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Parents don’t have time to read endless PDFs; our simple lockdown communication strategy has paid dividends, says Kerry Stamp...
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Ahead of the first lockdown we were already ‘mobile first’ when it came to communicating with parents, and had been for four years.
Our Southampton-based school is located in an area of high deprivation where 57% of our 420 children are eligible for pupil premium. Many parents speak English as a second language or lack confidence in reading.
Detailed printed letters weren’t the right approach, but in lockdown our parent communications had to shift up a gear – and we’re still reaping the benefits.
Texting was absolutely central to staying in touch with parents during lockdown. We used them to alert families to new information on our website and about our plans for reopening.
As parents had a lot to contend with, whenever possible we texted just once a day and sent a direct link to the newest update, letter or information sheet. We strove to keep things simple with clear messages such as “Click link for update on change to start and finish times.”
Lots of information was available on our website, but the texts helped parents to quickly find what they needed. Clicking through to a link from their mobile phone was much easier than navigating our whole website or reading endless letters or PDFs.
A new development for lockdown was creating an email address for each of our classes. These had class names such as ‘owls@’ or ‘hedgehogs@’, rather than teacher names, so a number of staff could answer on behalf of the teacher without causing confusion.
Parents had lots of questions about their children’s learning and also wanted to share pictures of completed work and updates. We committed to checking and responding daily and it became a lifeline for many of our parents who were feeling stressed and anxious.
The class email addresses also helped us to identify parents who were not engaging – those that we were worried about and or not heard from in a week. We would text and call to get an update.
If this wasn’t successful, our home liaison officer and leadership team would set up video calls and home doorstep visits to check that children were safe.
We changed our newsletter from half-termly to a weekly rapid-fire update. We shared the latest news and featured examples of children’s work and other successes to help nurture a sense of community and make parents feel they weren’t alone.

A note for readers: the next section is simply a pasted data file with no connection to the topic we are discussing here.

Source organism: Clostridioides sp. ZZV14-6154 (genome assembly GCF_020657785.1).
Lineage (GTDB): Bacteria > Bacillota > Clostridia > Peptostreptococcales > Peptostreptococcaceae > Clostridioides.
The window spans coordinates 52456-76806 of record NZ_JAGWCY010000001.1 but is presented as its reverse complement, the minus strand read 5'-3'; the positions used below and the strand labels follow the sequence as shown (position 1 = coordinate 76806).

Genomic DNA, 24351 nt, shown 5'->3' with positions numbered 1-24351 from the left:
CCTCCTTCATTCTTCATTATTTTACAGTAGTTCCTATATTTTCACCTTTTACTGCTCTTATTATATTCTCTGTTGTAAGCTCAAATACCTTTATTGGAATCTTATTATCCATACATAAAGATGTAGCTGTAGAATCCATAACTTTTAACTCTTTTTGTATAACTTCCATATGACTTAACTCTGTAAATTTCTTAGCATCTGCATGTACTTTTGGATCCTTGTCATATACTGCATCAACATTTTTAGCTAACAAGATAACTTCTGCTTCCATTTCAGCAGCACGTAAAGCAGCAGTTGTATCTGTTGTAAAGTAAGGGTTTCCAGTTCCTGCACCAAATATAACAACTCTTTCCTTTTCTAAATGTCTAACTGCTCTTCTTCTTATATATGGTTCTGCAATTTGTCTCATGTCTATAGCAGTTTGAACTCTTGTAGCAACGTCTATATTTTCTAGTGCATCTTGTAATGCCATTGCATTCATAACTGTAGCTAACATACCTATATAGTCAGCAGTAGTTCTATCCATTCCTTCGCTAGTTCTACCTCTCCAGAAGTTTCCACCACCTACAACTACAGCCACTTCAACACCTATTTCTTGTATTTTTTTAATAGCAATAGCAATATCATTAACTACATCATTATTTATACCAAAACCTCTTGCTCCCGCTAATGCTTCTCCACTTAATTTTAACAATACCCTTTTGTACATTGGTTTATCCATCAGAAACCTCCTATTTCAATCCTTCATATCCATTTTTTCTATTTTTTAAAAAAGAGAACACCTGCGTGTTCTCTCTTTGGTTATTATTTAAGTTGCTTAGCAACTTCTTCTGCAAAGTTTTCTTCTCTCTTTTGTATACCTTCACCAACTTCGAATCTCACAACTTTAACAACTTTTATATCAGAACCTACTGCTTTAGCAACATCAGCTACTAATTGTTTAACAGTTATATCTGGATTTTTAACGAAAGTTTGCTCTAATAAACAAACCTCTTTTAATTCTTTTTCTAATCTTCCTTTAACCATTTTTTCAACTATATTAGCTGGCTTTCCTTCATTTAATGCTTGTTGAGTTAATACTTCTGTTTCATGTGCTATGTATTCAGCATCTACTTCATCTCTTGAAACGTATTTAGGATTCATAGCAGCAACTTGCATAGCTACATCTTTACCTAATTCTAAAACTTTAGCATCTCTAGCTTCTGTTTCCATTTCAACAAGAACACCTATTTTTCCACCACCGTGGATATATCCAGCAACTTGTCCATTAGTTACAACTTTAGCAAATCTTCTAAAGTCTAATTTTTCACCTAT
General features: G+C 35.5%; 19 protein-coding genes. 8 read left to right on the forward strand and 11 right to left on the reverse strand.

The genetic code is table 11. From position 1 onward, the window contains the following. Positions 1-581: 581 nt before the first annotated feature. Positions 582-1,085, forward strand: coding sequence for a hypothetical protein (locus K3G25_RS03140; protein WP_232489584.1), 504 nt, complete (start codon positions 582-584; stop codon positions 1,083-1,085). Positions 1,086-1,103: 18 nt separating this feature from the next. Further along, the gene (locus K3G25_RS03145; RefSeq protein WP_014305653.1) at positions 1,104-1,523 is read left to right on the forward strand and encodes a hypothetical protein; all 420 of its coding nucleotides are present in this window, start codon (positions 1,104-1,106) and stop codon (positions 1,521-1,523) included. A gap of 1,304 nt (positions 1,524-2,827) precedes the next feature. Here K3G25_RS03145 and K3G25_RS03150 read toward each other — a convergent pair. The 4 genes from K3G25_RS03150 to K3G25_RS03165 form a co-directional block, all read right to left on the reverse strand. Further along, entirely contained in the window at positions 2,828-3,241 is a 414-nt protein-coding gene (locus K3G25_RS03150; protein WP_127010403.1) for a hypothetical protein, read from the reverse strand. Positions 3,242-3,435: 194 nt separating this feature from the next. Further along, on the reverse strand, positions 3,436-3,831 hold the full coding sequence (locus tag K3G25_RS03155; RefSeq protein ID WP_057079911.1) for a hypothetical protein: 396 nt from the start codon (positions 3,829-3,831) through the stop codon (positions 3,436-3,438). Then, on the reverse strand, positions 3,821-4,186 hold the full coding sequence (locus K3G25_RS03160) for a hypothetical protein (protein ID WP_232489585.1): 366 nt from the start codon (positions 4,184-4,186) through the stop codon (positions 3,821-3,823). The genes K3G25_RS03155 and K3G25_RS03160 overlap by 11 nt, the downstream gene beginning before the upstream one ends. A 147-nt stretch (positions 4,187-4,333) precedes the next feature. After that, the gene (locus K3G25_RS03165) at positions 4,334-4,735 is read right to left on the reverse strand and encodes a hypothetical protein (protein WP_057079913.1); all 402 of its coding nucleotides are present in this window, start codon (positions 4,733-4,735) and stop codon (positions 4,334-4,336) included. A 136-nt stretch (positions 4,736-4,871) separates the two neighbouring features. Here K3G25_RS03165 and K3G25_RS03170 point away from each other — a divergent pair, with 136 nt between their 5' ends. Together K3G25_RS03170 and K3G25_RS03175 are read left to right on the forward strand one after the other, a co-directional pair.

The link to the newsletter was texted to parents, making it easy to access from their mobiles.
Ahead of lockdown, phone calls to parents were rare and were usually prompted by a particular issue. However, to keep in touch with all our children, teachers called everyone in their class weekly.
This was probably the area where we had most to learn. We found that parents liked the informality of phone calls and were comfortable to share their anxieties and ask for help. Previously, they might have felt we were ‘probing’, rather than offering assistance.
Following the first lockdown, there’s now a stronger bond between staff and parents. Families have reported that school staff are now more approachable. Some of our parents were themselves school refusers, so to recognise a more human side to school staff is potentially life-changing.
We’ve noticed that parents who might have avoided speaking to us are now more confident about getting in touch.
Regular short texts, newsletters and phone calls have helped them to feel much more closely linked with us. This has made socially-distanced communications at the school gate or via the phone or Zoom easier.
Equally, my teachers now feel more confident around talking to parents, even though it’s rarely face-to-face at the moment.
Recent research from Tapestry, the online learning journal, found that more than 80% of primary teachers and Early Years practitioners were now more confident approaching parents about their child’s learning or wellbeing.
Ahead of the first lockdown I felt our communications with parents and carers were strong.
However, we’ve learnt a lot and this has continued to have a positive impact in school, despite all the challenges. We’ve not printed any wordy letters and we’re not planning to either. Our mantra is simple: little, often and clear.
Kerry Stamp is headteacher at Thornhill Primary in Southampton.
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